In a 4-year follow-up of a randomized controlled trial, this study aimed to evaluate the longer-term effects of a peer-led infant feeding intervention that was delivered during the first year of life. The original intervention used monthly home visits from trained volunteers to improve infant feeding practices among a sample of low-income mothers in two disadvantaged London boroughs. Outcome measures at follow-up included children's eating and drinking habits, general and dental health, and BMI. Data were collected via structured face-to-face interviews and postal questionnaires. Of 212 women who completed the original trial, 101 took part in the follow-up (55 intervention, 46 control). Children's mean age at follow-up was 4 years 7 months. There is little evidence that the intervention had an important effect on children's current BMI, caries levels or consumption of fruit and vegetables. However, mothers from the intervention group had better nutritional knowledge and confidence. Intervention group children also consumed more pure fruit juice [relative risk (RR) = 1.57; 95% confidence interval (CI) 0.99, 2.49] and were more likely to never drink squash (RR = 1.76; 95% CI 1.20, 2.58). The data suggest that the original peer support intervention had a small number of positive long-term effects.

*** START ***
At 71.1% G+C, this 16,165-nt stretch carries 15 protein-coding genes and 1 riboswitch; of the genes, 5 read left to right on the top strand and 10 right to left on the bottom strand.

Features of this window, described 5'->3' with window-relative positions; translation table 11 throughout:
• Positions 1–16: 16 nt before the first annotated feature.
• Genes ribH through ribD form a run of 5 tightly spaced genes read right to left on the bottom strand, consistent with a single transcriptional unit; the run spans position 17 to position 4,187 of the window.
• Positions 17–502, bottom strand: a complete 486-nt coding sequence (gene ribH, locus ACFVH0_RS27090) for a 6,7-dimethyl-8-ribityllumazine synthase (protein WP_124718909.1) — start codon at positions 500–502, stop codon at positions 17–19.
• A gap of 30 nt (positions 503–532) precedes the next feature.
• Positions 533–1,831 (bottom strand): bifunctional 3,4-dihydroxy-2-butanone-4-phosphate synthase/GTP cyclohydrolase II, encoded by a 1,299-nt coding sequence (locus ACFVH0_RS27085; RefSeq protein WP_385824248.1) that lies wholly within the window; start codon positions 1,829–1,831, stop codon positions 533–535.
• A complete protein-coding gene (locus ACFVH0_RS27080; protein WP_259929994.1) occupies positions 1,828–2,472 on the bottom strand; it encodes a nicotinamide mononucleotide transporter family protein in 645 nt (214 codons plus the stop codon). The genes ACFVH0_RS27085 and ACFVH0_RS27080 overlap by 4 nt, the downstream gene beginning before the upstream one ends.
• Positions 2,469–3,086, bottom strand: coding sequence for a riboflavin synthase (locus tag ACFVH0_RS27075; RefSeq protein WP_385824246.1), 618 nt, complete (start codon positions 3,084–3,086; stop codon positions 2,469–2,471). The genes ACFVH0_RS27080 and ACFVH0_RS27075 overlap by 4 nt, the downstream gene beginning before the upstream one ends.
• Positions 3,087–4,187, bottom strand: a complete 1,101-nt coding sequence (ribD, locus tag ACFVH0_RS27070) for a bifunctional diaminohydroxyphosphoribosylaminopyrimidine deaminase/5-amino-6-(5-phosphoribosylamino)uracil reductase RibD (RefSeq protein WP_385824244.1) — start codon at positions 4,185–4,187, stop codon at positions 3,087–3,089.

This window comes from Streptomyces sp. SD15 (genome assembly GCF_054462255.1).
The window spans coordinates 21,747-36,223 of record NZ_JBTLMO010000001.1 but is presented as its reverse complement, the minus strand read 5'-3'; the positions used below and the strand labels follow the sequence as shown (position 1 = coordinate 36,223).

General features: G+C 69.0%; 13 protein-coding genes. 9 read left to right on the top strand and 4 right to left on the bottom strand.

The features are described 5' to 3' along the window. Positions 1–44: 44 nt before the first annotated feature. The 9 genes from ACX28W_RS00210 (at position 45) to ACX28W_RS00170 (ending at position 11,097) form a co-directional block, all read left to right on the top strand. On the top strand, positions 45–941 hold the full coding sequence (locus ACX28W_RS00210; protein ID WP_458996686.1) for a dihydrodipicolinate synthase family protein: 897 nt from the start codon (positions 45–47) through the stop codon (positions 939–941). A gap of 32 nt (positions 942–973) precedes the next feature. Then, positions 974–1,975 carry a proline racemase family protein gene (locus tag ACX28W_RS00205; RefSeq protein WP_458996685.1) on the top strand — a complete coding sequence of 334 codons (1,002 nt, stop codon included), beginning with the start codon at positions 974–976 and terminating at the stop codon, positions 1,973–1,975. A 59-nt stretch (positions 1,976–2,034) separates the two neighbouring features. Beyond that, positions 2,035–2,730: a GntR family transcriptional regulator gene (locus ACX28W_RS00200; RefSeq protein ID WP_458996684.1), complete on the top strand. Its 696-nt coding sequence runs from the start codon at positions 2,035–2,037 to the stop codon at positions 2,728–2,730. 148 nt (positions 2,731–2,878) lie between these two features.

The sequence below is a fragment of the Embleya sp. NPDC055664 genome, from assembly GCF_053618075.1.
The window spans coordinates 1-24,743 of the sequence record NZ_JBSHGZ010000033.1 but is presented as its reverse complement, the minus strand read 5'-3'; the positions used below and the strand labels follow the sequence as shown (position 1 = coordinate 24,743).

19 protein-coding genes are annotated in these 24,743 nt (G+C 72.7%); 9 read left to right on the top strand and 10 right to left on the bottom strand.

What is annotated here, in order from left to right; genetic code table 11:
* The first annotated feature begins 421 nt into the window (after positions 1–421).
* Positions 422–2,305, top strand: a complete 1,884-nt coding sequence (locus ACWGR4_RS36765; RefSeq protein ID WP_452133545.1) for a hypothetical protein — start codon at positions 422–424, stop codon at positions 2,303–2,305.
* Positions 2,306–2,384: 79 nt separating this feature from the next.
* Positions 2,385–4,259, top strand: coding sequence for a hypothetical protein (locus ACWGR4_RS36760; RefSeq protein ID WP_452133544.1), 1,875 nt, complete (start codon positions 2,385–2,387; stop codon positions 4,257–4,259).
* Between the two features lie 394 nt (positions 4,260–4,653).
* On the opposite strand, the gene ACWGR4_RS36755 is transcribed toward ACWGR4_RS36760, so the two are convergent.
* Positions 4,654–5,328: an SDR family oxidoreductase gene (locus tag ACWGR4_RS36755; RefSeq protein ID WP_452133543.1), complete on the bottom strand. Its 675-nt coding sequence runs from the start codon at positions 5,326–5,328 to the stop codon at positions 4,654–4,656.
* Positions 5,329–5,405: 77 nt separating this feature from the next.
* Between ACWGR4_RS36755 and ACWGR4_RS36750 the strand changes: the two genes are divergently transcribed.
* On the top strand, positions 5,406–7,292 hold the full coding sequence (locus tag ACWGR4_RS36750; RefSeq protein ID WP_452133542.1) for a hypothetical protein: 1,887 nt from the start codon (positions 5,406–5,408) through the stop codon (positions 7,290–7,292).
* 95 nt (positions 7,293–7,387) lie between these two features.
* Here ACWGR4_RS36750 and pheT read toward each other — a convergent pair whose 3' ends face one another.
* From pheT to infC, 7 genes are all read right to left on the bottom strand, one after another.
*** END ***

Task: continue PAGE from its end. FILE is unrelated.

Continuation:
© 2010 Blackwell Publishing Ltd.